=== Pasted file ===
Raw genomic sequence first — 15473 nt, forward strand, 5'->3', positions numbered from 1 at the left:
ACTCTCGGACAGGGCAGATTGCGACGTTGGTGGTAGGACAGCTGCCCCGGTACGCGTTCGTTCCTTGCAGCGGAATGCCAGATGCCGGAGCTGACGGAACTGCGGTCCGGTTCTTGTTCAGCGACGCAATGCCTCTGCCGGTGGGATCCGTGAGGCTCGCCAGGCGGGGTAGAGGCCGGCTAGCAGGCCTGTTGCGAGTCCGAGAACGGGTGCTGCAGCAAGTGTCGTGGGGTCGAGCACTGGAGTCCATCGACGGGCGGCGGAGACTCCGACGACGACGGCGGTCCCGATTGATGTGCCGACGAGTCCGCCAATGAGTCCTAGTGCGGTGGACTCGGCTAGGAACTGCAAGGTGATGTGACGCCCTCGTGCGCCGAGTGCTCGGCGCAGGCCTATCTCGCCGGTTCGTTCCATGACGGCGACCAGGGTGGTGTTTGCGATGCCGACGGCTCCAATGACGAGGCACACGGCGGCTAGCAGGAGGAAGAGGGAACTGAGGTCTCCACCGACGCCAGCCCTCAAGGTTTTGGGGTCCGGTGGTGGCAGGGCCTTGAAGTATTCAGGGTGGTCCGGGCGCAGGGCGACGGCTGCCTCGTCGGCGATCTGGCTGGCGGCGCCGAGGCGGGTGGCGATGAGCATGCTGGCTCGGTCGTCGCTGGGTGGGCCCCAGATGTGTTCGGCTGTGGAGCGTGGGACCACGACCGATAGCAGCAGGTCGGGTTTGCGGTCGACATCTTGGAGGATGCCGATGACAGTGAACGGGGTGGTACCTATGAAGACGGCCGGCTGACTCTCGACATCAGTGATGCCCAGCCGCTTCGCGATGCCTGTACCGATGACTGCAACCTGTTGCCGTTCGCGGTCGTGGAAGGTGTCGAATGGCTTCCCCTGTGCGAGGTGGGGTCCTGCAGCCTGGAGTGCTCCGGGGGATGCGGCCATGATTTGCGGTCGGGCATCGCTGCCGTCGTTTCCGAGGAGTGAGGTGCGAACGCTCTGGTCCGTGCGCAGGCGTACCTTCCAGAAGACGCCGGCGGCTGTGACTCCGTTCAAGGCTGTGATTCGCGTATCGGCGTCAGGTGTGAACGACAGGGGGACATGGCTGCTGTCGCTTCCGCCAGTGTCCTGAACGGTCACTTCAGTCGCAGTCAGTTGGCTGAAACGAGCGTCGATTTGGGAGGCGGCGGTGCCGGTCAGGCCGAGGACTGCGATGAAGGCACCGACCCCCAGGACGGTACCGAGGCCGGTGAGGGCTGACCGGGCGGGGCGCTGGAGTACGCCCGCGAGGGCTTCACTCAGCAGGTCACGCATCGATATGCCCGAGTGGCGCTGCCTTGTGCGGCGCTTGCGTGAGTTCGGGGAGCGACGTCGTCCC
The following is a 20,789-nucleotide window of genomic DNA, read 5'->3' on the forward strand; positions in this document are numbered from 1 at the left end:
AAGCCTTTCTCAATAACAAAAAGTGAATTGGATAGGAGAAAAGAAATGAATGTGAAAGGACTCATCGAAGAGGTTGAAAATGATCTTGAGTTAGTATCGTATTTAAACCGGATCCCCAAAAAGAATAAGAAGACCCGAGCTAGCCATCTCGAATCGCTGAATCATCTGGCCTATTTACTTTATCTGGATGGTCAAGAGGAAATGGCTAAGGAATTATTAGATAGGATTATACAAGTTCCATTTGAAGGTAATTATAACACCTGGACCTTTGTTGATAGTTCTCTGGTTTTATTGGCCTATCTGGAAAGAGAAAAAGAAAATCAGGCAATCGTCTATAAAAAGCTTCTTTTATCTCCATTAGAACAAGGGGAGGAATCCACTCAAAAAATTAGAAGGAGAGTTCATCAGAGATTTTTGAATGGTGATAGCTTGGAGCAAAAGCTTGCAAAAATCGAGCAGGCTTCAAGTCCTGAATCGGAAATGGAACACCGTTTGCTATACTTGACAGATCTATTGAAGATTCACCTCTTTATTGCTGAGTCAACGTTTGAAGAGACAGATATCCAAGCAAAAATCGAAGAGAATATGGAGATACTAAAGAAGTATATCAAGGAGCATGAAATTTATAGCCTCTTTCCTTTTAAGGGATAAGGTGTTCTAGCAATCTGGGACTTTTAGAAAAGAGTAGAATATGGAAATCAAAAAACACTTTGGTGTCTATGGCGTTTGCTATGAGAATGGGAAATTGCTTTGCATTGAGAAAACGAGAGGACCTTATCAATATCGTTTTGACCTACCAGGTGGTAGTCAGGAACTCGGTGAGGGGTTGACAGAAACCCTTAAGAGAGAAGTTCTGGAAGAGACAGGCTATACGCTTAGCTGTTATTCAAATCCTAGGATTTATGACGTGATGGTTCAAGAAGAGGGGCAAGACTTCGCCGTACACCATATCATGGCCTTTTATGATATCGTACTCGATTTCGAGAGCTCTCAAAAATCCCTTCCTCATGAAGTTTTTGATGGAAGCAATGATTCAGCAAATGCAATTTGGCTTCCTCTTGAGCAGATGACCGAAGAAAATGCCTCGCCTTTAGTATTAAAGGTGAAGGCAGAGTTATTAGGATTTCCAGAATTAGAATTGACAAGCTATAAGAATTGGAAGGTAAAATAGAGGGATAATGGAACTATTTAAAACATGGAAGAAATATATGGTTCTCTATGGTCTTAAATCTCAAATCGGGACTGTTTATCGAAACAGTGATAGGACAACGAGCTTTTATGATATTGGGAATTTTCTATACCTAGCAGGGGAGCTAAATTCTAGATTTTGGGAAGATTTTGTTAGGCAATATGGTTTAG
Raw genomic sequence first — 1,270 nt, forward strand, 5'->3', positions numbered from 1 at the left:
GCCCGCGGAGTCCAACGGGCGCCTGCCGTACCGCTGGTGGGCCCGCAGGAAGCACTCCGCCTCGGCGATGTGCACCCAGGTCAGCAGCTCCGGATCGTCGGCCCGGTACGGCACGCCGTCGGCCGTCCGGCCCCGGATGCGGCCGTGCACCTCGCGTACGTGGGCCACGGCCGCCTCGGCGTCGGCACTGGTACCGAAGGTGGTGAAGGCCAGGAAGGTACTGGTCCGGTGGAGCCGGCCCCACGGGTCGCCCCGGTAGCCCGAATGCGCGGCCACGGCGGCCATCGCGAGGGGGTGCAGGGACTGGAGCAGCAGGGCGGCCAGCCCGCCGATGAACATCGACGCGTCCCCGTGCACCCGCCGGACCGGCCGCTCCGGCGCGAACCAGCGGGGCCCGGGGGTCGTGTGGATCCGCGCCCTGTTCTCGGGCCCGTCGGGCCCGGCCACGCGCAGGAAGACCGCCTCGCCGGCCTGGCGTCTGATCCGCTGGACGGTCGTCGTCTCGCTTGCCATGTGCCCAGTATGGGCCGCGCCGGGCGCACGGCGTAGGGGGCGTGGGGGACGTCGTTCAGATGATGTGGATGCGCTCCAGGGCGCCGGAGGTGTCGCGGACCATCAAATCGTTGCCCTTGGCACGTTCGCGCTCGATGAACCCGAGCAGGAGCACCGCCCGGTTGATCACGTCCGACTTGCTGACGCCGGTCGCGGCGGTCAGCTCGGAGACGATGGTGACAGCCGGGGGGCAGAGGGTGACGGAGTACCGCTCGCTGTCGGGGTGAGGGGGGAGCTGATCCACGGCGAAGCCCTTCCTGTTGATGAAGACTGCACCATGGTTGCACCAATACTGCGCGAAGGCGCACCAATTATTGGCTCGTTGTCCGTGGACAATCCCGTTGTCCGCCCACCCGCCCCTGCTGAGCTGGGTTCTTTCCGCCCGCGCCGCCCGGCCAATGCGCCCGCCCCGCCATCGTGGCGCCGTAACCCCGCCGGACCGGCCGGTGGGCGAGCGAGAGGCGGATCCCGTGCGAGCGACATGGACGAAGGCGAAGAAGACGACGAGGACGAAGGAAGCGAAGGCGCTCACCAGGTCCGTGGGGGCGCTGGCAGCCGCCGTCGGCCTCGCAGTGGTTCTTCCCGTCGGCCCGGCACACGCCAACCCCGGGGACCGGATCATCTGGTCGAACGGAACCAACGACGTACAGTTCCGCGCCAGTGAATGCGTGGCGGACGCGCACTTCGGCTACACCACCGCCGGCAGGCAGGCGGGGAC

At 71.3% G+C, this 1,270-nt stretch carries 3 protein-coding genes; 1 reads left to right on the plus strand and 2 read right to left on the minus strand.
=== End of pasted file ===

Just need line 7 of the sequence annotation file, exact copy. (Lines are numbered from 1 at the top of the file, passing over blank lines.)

At 71.3% G+C, this 1,270-nt stretch carries 3 protein-coding genes; 1 reads left to right on the plus strand and 2 read right to left on the minus strand.